Spring Birding Course 2

Birds of the Boreal in Shannon Terrace

Posted by Dan Arndt

Shannon Terrace always brings back memories of some of my first days being involved with the Friends of Fish Creek, monitoring the Wandering and Red-sided Garter Snakes at the protected hibernaculum beside the Environmental Learning Center. In the winter, there are often some really great birds in this area, but in most cases not in great numbers, or with significant diversity. This can be a great place to find American Dippers, near Bridge 1, Northern Pygmy and Northern Saw-whet Owls near Bridge 2, as well as Gray Jays and Mountain Chickadees between these two bridges.

Shannon Terrace - February 8, 2015

Shannon Terrace – February 8, 2015

We headed west from the parking lot, and looped around through a few pathways, but just before reaching Bridge 1 we heard a very surprising call, especially given the sub-zero temperatures that day! Belted Kingfishers do often over-winter in Calgary, but always in small numbers, and at this spot we heard a lone male of this species! At the time, we only heard it’s distinctive rattle call a few times before it moved away, but there was no mistaking it! I did head back over to this area at the end of the walk to try to find it, and thankfully was able to get a few photos of it.

male Belted Kingfisher Pentax K-5 + Sigma 150-500@500mm 1/1000sec., ƒ/8.0, ISO 640

male Belted Kingfisher
Pentax K-5 + Sigma 150-500@500mm
1/1000sec., ƒ/8.0, ISO 640

Also in the area was a group of five “wild” dogs that trotted across the pathway in front of us while we looked up and down stream for the kingfisher, but they paid us no mind. Initially we thought it was a group of off-leash dogs, and we waited for the owner to come down the hill… but the dogs continued on and continued west, likely heading underneath 37th St. and onto the Siksika Reserve on the other side.

There was a tree nearby with a few holes from Pileated Woodpeckers, but didn’t appear to be active, so we headed back east along Fish Creek, and spotted a Northern Goshawk on the south side of the creek. It seems that both raptors and falcons really, really hate having their picture taken when I’m around, because I think this is the third species this winter that’s made sure to put itself directly between my angle of observation, and the morning sun. Raptors can be jerks sometimes.

Northern Goshawk pair of Pileated Woodpeckers Pentax K-5 + Sigma 150-500@500mm 1/200sec., ƒ/6.3, ISO 160

Northern Goshawk
Pentax K-5 + Sigma 150-500@500mm
1/200sec., ƒ/6.3, ISO 160

Heading from here over to Bridge 2, we did find our first active Pileated Woodpecker of the day, spotting this one on the side of a tree working away, while a second called from just north of where we were standing. One of our attendees was particularly hoping to see a Pileated Woodpecker, as she’d never seen one before, and so this male was a welcome sight.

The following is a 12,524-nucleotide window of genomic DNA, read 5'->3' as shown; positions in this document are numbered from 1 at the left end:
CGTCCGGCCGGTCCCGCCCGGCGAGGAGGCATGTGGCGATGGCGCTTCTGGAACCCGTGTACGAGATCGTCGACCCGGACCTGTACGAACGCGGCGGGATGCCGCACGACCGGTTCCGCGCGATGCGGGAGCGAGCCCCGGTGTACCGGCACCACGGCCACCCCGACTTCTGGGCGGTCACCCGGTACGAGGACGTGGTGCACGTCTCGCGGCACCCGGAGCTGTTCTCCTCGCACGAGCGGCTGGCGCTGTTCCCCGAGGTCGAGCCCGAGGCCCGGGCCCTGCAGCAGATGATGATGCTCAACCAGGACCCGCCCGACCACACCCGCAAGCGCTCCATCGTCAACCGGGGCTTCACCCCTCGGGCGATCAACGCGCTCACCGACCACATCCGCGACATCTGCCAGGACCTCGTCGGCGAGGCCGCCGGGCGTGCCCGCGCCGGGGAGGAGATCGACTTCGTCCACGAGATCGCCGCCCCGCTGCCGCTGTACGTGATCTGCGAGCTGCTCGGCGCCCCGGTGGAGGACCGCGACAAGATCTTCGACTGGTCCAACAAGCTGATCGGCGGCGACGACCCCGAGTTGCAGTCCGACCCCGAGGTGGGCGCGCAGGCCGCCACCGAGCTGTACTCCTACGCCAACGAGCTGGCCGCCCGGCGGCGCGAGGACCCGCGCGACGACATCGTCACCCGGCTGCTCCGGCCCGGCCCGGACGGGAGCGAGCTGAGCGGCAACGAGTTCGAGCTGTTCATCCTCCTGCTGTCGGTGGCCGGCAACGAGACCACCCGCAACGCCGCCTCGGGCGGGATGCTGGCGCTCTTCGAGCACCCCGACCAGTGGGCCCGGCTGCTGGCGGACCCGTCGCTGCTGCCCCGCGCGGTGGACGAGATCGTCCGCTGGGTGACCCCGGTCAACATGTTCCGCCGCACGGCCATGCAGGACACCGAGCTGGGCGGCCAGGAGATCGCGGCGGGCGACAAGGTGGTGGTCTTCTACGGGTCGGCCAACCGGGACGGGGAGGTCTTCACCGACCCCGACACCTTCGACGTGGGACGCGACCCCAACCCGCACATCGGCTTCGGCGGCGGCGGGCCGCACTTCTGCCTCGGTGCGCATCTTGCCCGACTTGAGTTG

Pileated Woodpecker Pentax K-5 + Sigma 150-500@500mm 1/1000sec., ƒ/8.0, ISO 3200

Pileated Woodpecker
Pentax K-5 + Sigma 150-500@500mm
1/1000sec., ƒ/8.0, ISO 3200

We did a loop south of Bridge 2, but saw next to nothing and heard even less, but we did get a stretch of beautiful warm sunlight which we basked in for a few minutes before heading on our last loop of the day, which was in search of a recent Pacific Wren sighting on the east end of Shannon Terrace/west end of Bebo Grove. Along the way we found a small flock of three Pine Grosbeaks, who led us on a very tough chase trying to get a good look at them in a densely packed spruce stand. Thankfully, we got a good look at a male and female pair high up against a bright blue sky.

Pine Grosbeaks Pentax K-5 + Sigma 150-500@500mm 1/1000sec., ƒ/8.0, ISO 1000

Pine Grosbeaks
Pentax K-5 + Sigma 150-500@500mm
1/1000sec., ƒ/8.0, ISO 1000

As I mentioned before, I did head back to Bridge 1 to look for the Belted Kingfisher, and I found a pair of Pileated Woodpeckers working over the holes we’d seen earlier! Whether these are the same pair we saw and heard further east, or a second pair of Pileated Woodpeckers in this area, it’s hard to say, but it was really nice to see them again in better light and seemingly undisturbed by my presence there as the male was hard at work excavating a nest hole.

Pileated Woodpecker Pentax K-5 + Sigma 150-500@500mm 1/1000sec., ƒ/8.0, ISO 1250

Pileated Woodpecker
Pentax K-5 + Sigma 150-500@500mm
1/1000sec., ƒ/8.0, ISO 1250

pair of Pileated Woodpeckers Pentax K-5 + Sigma 150-500@340mm 1/1000sec., ƒ/8.0, ISO 1600

pair of Pileated Woodpeckers
Pentax K-5 + Sigma 150-500@340mm
1/1000sec., ƒ/8.0, ISO 1600

Have a great week, and good birding!

Calgary Birding Podcast

Posted by Bob Lefebvre

A welcome addition to the Calgary birding community is the Wild Bird Watcher site. This blog, by Brian “Hurricane” Smith, is dedicated to birding in Calgary. The blog consists mostly of interviews with local birders, and occasionally with experts from out-of-province. The interviews are in the form of podcasts (short audio files) that you can listen to right on the site, or download to your computer.